Finally, this study reimagines empathy, deliberately putting it in a new light. We tend to focus on “empathic sorrow,” or the negative feelings that come along with recognizing the pain or misfortune of someone else. But Pittinsky’s work shows that empathic joy is also a powerful tool in aligning disparate groups of people and in creating feelings of success. “Interestingly,” he notes, “in other research on empathic joy, we observed an important trend: The teachers who felt the most empathic joy were the ones who were reporting lower levels of burnout.”
This new emphasis on empathic joy makes it possible for schools to use empathy not only to boost student achievement, but also to reframe lessons in history and civics on the importance of kindness and mutual understanding in fostering constructive solutions.
From Usable Knowledge at the Harvard Graduate School of Education. Learn more at www.gse.harvard.edu/uk.
Making the Most of Your (Very) Limited Time
Tips from National Distinguished Principals on carving out time for professional learning.
- My most useful professional learning has been shadowing, discussing scenarios, and being mentored by great principals. As an instructional coach, I find professional reading to be my starting place and then seek out authors I want to meet and hear in person. —Michelle Sumner, Oklahoma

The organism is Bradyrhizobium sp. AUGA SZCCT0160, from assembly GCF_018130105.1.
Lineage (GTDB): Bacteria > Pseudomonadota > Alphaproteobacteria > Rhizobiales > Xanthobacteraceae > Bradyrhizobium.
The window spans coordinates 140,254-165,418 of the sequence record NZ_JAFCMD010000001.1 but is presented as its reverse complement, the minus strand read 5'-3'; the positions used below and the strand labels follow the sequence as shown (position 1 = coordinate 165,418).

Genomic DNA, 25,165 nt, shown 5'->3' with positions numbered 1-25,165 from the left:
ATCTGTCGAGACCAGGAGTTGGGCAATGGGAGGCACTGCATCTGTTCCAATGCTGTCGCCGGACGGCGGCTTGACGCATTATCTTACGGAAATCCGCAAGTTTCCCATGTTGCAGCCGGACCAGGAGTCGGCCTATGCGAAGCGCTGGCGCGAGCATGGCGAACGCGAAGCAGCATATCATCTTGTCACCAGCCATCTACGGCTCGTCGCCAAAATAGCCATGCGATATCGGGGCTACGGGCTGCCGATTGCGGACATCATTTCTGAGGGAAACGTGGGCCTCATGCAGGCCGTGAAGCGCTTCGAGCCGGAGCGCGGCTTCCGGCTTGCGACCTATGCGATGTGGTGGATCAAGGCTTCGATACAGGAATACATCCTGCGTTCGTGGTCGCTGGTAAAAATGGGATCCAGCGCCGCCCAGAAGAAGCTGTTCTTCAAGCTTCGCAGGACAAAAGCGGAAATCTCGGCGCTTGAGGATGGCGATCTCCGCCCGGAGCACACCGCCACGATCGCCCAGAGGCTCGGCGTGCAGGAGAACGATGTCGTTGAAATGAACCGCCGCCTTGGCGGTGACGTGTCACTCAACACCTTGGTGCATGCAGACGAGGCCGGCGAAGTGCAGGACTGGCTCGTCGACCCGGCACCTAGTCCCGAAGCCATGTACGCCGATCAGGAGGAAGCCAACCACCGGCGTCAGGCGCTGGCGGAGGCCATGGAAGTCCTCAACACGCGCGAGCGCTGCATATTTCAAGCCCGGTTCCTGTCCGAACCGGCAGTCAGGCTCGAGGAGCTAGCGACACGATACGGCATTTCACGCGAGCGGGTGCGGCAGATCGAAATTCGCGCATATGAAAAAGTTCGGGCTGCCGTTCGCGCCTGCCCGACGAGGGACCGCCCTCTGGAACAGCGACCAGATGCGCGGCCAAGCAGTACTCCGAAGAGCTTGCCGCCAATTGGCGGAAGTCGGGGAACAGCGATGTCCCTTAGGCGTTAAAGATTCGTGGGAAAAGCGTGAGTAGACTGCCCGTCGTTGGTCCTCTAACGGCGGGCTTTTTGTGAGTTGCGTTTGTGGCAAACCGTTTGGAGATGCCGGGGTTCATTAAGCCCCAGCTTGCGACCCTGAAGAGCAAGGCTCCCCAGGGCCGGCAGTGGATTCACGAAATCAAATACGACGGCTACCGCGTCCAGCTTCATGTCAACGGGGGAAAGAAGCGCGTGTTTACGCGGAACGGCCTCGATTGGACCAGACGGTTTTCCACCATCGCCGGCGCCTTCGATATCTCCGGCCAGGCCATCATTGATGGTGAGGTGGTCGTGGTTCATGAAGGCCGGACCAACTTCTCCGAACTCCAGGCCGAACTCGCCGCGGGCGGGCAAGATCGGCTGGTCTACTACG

- Definitely social media—It is 24/7 and available whenever you need it. It’s also useful to meet with people; the Edcamp for leaders is an excellent opportunity. —Liz Garden, Massachusetts
- Joining professional learning networks and associations has been key—whether it be through social media, podcasts, conferences, or newsletters. They demonstrate that there are bigger things out there and I can be doing more. —Jenny Klipp, South Carolina
- If I promote a culture of continuous improvement, I must “walk the walk” that I talk about. Therefore, I go to conferences, training, and professional development on weekends, after-school hours, and during my winter and summer breaks. —Marcia Sidney-Reed, California
My Two Cents
Where is the most unorthodox place you have found inspiration for leadership?
Douglas Elmendorf (@delmendorf): In my driveway. Watching my kids make trick shot videos inspires me to lead students to leverage tech in creative ways.
Neil Gupta (@drneilgupta): If you would have said a walkie-talkie app would be a tool to gather leaders, I would have laughed! I love @voxer.
Kathy A. Melton (@kathyamelton): I’ve encountered so much quality leadership development from my church & pastors.
Chuck Poole (@cpoole27): I have experienced growth and development through coaching sports and transferring lessons learned into the classroom.
Michael Ojeda (@mike_ojeda): From a student; I learned about empathy. He saw a student who he thought couldn’t pay for lunch; gave me his bus fare to share w/ her.